The TV ads for the fantasy cricket app Dream11 seem objectionable, to my mind. Thus far, I’ve seen three high-profile players of the Indian men’s cricket team in these ads: Rohit Sharma, Shikhar Dhawan and Jasprit Bumrah (there may be others). Each player stars in a version of the ad in which the ad summarily chronicles their childhood pursuits of becoming a professional cricketer. Dhawan’s and Sharma’s ads both extol lots of hard work and commitment to the demands of the sport, as does Bumrah’s ad but I think to a lesser extent.
What the ads fail to mention is that India is a country of 717 million men (2020) but for all of whom there is only one men’s cricket team. We’ll obviously need to subtract those younger than 18 years and older than 40 years, but assuming a highly conservative estimate that men of the ‘admissible’ age make up only 10% of the total, we are still left with 71.7 million men. Consider New Zealand, on the other hand, which had almost 250,000 men in 2020 – including those on either side of the 18-40 group – and still fielded a cricket team among the world’s best in that year.
Simple logic dictates that by virtue of having a larger pool of talent to pick from, the Indian men’s cricket team should be orders of magnitude better than those fielded by other countries – and simple logic is clearly wrong. The exploits of the Indian men’s cricket team have demonstrated, repeatedly, that if you put 11 sufficiently talented and qualified players together, train them, and give them the resources and the opportunities to get better, they will get better. And the Board of Control for Cricket in India (BCCI) has the money, the political heft and talent pool to achieve this – but it won’t.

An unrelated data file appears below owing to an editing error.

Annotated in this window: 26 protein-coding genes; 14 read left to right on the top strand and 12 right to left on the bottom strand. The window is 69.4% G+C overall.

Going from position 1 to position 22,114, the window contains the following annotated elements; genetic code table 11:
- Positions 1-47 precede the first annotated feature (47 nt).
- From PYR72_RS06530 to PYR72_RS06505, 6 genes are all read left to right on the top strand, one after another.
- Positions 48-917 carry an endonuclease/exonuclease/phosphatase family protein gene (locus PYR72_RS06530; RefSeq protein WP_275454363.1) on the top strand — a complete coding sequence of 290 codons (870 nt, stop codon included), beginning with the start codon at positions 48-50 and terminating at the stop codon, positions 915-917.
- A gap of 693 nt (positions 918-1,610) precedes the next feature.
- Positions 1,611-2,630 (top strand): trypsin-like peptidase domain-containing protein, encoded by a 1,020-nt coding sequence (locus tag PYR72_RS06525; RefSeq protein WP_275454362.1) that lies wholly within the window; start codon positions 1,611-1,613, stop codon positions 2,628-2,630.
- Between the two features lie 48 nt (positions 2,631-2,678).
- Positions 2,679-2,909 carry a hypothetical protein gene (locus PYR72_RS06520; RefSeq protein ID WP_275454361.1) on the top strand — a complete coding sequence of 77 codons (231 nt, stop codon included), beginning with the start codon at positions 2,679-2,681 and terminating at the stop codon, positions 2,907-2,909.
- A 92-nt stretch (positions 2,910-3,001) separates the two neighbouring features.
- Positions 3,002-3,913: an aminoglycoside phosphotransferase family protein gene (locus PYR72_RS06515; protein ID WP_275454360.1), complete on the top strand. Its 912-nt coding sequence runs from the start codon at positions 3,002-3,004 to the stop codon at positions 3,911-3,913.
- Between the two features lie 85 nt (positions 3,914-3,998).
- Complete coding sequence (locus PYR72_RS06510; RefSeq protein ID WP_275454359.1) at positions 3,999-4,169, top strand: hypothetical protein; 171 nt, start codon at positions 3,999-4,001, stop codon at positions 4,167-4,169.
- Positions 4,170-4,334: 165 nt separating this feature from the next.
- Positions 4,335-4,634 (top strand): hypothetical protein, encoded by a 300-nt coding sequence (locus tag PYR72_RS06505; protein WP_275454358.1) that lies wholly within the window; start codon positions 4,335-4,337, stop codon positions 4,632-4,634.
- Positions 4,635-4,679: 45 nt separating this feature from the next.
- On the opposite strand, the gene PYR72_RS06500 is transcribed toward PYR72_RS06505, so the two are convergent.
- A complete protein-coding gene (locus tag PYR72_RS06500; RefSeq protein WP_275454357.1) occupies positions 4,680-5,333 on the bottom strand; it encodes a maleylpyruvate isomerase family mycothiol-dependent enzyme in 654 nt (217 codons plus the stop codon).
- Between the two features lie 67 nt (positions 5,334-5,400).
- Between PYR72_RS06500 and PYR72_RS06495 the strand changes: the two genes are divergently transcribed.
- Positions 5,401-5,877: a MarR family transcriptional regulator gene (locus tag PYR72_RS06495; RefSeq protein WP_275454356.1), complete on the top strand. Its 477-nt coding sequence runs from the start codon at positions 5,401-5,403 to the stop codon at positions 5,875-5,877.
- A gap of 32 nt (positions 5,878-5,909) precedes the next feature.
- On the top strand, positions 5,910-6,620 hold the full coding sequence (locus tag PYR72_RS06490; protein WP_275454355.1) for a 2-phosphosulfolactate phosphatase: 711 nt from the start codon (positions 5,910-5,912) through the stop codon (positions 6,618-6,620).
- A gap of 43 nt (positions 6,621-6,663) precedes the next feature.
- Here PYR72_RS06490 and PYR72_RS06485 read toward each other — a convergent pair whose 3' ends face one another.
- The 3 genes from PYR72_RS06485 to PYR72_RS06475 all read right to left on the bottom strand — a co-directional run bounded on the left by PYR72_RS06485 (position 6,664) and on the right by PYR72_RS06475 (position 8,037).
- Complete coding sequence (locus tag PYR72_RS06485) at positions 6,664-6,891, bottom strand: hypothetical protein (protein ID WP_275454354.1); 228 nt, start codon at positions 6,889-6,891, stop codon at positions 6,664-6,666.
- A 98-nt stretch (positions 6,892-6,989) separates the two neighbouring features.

Instead, by considering only 11 (or 15, 21 or whatever) players at a time, the BCCI has created a hyper-competitive environment that is conducive neither to the fair selection of cricketing talent at the bottom rungs nor the selection and retention of talented players at the highest level. The abundance of talent only forces players to be in form at all times – or in excellent form sometimes – under threat of being replaced, even as the hierarchy of contracts with the BCCI tapers rapidly towards the top, squeezing more and more resources into fewer and fewer players, and ultimately leaves more for itself. The consequent demand for an intense physical regimen will in turn privilege richer players over poorer ones.
As such, the BCCI has been administering an unjust model of cricket in India, and which companies like Dream11 are glamourising in uncritical fashion. Dhawan’s Dream11 ad – embedded above – concludes with the man himself saying that he plays for India because he dared to dream that big, in effect saying those who don’t make it didn’t because they didn’t dream, because it’s their fault, because dreaming is all it takes. The inequitable nature of this model only further undermines the knee that the Indian men’s cricket team took ahead of their game against Pakistan on October 24, in support of the Black Lives Matter movement – although we must admit there wasn’t much left to undermine.
Given India’s population and the popularity of cricket around the country, it should by all means field 10 teams – maybe even 30, one for each state. Uttar Pradesh’s population alone is 40x that of New Zealand, and to echo Nayantara Sheoran Appleton, making better use of so much talent will always be a better idea than to coerce people to reproduce less. In the same vein, brands like Dream11 should stop glorifying the sort of backbreaking work required to break into the top 11. Doing so only glorifies the absurdity of rigging a system to produce only 11 men (or 11 women, for that matter) and then claiming this team is better than every other combination of 11 people drawn from a base of 71.7 million (or 67.6 million).
By the way, that’s 5.97 x 1028 possible combinations without repetition.